We're a Pagan family, currently members of ADF with a Norse hearth culture. Since this coming year is going to be crazy busy I've been looking into "structured" homeschool programs and one that seems promising is Sonlight. As you might guess from the name, Sonlight is an evangelical Christian curriculum, but there are groups that have converted it to a secular program and in that form it suits our familly. Except for one thing...
Part of the Sonlight program is Bible verse memorization. It's a fairly big chunk actually in some years (being part of their learning to read program too). Now, the secular option is to leave out the Bible portion entirely or replace it with poetry. But I was thinking, why not replace it with memorization of texts that are important in our own religion? And that's where I hit another problem... as far as I can tell there simply aren't things like "Baby's First Edda" or "A Child's Troth" or "What Would Freya Do? A young woman's guide to growing up Heathen". I've found a few things for children, but mostly along the lines of stories rather than memorizable verses.
Any ideas? I'm open to all ideas... musical verses, child friendly translations of classic texts, modern Heathen/Asatru verses, etc.
Clay- the closest I found was a Norse mythology book and honestly, my nine year old wasn't that interested. We have this one, among others. I think the stories were to heady for her. And this looks interesting, but again, probably a little much for kids.
How about a coloring book? While not a verse, the Dover coloring books usually give a little info with their coloring pages. You could replace that piece of the curriculum with a page a day. I can't really think of anything like you mentioned, I agree- there really isn't anything that I can find.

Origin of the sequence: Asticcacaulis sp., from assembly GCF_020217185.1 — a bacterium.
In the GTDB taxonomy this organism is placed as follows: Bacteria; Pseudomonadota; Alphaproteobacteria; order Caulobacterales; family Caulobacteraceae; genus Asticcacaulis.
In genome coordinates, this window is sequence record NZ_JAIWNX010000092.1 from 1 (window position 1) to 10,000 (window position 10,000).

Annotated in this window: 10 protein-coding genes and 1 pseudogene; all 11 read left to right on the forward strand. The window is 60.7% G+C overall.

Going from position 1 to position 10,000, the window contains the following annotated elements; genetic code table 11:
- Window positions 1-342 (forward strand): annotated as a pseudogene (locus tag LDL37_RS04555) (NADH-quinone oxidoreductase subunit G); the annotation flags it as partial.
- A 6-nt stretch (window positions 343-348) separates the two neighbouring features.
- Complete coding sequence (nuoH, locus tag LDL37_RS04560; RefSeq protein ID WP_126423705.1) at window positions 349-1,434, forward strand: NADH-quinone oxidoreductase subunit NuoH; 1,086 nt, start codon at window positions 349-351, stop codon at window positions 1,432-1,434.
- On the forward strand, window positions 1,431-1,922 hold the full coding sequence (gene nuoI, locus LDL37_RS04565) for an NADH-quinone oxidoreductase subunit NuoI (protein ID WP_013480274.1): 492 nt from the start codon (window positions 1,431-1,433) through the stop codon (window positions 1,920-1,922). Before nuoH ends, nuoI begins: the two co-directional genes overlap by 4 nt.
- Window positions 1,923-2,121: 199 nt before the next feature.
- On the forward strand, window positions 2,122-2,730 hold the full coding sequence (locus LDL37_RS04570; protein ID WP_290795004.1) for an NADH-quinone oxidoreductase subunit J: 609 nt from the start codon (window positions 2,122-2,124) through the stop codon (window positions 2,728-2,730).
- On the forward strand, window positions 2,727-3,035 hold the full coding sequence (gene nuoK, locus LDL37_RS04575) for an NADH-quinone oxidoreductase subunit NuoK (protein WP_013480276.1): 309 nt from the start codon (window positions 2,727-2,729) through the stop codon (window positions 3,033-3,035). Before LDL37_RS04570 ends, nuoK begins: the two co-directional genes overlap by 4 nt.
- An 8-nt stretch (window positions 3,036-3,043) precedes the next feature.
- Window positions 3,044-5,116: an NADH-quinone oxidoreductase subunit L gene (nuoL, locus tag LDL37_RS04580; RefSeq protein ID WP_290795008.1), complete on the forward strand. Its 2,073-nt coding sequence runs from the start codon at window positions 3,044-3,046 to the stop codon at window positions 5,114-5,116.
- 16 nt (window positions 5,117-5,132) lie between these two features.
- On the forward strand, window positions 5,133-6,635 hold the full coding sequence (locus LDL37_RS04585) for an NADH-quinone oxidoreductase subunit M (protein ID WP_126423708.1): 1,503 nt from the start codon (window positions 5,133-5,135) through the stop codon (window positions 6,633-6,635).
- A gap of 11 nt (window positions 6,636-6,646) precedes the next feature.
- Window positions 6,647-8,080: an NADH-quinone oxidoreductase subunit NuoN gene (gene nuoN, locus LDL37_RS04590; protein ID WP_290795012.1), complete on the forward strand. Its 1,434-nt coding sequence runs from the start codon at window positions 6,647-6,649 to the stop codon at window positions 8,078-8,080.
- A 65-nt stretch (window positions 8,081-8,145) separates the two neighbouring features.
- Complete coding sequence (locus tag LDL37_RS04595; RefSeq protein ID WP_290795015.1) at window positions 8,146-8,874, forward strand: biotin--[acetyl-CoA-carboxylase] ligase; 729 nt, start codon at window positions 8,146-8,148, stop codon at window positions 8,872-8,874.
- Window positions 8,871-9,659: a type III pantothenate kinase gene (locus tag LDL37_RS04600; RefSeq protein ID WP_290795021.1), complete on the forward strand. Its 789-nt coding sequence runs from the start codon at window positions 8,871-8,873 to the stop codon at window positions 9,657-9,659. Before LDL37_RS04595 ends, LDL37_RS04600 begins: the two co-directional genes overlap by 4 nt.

Dh, Me , DD 10 , DD 7 , DD 4
We , , , , not in that order
I'm not an expert on Asatru, but I am familiar with it. DH is Swedish, knows a lot about it and practices the religion. Your situation seems like it calls for creativity and ingenuity, as in designing your own curriculum geared more towards Asatru. What would Freya Aswynn do? Really the only thing I have seen for children per se is story books (ex. is a very old book called "Odin's Children" given as a gift by MIL) Perhaps you can be a pioneer in this area for young vikings and valkyries. I like your idea of "a young woman's guide to growing up heathen" - maybe with a focus on the Norse goddesses. The sagas might be too complex at this stage but I can ask DH if he has any ideas. Would you do runic studies or something with Yggdrasil? Are there people at gatherings you know with children who have ideas?
Knowledge is power.
But only as powerful as the mind which grasps it, the heart which believes in it, and the hands which wield it.
I like the idea of coloring pages... especially since I really (really really) need this coming school year to be as "low stress" as possible and coloring books take no prep. :)
I have tons of plans for creating a pagan homeschool program that isn't Wiccan/duotheistic (most pagan currics assume a Wiccan, or at least Lord&Lady world view) but that'll have to wait this year out. Since our religious practice is very much part of our day to day routine I know the kiddos will pick it up as we go, but seeing the "active" religious component in the pre-packed curric and some of the other discussions here in Spirituality about early religious education got me thinking...